I'm on the mailing list for The Battery Conservancy, and they included pictures in their newsletter. I can't attach here, but the text of the newsletter is pasted below.
For my Irish wall - I was very fortunate that Margaret, the youngest sister of my GGM, arrived in the early 20th century, so her arrival manifest includes the full name and address of my GGM, as well as the name of their townland. Margaret never married and applied for naturalization on her own account - giving me more details about their place of origin. And, my grandfather and my grand-aunt were her witnesses. Margaret died in 1932 and my GGM in 1951, and the names of their parents (matching!) are on both NJ death certificates.
I then went to the Civil Births Registrations microfilms and got the birth records for the 8 children born between 1864 and 1879. There may have been earlier children, since Civil Registration began in 1864, and I have not yet found a marriage record for my 2xg grandparents, Michael McGeraghty and Sarah Anne Hughes.
I found Margaret and her father together in the 1901 and 1911 Irish census records. Margaret emigrated in 1912, so I looked for a death record for a Michael McGeraghty/McGarrity between spring 1911, when the census was taken, and October 1912, when Margaret left home. I think I have found him, and the census records indicate to me that Sarah Anne Hughes McGarrity died between 1879 and 1901, and I think I have found her.
I have multiple other Irish lines, on which I have much less information, but this one gives me hope I may eventually find some of the others.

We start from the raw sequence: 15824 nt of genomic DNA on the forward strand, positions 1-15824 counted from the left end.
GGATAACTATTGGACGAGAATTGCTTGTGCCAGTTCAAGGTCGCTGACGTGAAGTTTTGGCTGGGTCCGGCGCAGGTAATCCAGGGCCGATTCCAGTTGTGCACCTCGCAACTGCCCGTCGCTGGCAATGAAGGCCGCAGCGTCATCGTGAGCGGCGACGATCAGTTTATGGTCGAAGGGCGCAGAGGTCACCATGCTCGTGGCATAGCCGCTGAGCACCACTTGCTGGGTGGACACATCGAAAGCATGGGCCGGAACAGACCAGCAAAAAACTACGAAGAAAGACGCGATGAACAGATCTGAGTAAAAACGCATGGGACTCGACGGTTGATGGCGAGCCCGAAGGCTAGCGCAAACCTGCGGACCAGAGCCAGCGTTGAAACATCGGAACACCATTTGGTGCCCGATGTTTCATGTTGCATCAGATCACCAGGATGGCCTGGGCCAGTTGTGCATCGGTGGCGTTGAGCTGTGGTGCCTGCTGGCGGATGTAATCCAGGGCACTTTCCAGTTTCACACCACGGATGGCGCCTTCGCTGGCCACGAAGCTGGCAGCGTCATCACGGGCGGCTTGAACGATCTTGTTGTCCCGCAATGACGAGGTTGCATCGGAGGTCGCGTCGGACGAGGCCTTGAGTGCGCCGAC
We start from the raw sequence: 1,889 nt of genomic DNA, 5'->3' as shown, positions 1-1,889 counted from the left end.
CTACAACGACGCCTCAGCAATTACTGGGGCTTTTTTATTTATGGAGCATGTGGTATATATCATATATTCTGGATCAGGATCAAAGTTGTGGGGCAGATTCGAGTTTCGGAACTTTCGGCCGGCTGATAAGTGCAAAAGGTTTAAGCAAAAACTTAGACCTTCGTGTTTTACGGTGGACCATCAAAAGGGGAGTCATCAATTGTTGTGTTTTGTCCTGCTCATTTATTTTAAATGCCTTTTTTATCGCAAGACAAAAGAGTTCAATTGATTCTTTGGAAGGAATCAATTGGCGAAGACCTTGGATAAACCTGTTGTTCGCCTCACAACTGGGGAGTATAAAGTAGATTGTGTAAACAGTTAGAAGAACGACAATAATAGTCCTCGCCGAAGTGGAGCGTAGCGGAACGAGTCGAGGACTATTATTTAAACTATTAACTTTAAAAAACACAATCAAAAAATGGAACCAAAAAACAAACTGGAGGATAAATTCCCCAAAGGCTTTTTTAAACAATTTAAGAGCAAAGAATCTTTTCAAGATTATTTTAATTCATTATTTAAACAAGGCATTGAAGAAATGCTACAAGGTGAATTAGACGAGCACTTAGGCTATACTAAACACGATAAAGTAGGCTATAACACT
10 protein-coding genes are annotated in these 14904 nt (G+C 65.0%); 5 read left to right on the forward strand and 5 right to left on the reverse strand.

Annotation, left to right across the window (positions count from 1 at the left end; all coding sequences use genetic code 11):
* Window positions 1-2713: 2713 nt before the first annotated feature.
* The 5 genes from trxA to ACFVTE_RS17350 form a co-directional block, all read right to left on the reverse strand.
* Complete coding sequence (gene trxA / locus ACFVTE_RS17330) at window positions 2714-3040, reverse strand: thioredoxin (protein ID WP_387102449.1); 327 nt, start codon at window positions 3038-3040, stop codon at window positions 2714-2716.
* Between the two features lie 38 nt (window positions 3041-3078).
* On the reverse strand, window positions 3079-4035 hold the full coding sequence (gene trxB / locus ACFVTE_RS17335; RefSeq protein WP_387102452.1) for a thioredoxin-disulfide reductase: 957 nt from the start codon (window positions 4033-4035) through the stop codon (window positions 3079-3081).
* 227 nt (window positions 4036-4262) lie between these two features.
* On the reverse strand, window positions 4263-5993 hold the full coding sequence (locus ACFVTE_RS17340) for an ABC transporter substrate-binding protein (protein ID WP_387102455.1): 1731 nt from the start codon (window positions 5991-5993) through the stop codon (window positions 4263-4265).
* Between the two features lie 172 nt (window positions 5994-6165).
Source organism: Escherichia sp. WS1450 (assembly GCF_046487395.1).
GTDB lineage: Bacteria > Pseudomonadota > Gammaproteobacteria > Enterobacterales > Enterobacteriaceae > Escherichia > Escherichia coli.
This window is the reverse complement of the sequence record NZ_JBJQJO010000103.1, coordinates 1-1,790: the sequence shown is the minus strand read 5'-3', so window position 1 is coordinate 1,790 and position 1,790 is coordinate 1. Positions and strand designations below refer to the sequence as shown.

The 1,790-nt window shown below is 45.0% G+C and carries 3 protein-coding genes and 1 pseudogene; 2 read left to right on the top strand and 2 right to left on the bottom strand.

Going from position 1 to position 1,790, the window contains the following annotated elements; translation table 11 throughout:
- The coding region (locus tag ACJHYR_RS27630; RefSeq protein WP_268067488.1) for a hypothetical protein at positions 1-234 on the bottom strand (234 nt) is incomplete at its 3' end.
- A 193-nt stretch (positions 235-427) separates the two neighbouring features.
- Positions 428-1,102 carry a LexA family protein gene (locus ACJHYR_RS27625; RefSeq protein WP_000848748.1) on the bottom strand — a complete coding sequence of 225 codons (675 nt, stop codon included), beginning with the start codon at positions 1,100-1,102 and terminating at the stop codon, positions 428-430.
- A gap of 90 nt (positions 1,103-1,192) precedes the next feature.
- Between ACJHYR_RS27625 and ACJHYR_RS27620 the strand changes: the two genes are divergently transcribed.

From the newsletter of The Battery Conservancy:
As you have seen on all the network news and cable channels, the historic Battery took the full force of Storm Sandy as it hit Lower Manhattan Monday evening.
We are here to report that the Park survived this unprecedented storm surge of 13.88 feet of sea water. To date we have lost three mature trees, the fountain is flooded and our 92,000sf of gardens were covered by salt water until the surge receded. Top soil has been lost but no plants were uprooted and the gardens beds are all intact. If there was a glimmer of hope it was the sight of a completely dry sub structure basement of our amazing SEAglass. That brought a smile to all our weary faces.
But we do have heartbreaking news to report, our main offices at One New York Plaza, Plaza Shop Level are completely submerged in flood waters. We have lost everything. All our electronics, furnishings and most importantly our archives and history of 18 years of work are gone. Much critical information is on back up servers but the materials and memories of our journey til now have been literally washed away by the sea.
We are looking for temporary space to keep our work force together and progressing. All gifts of hands, hearts and funds will be most gratefully appreciated.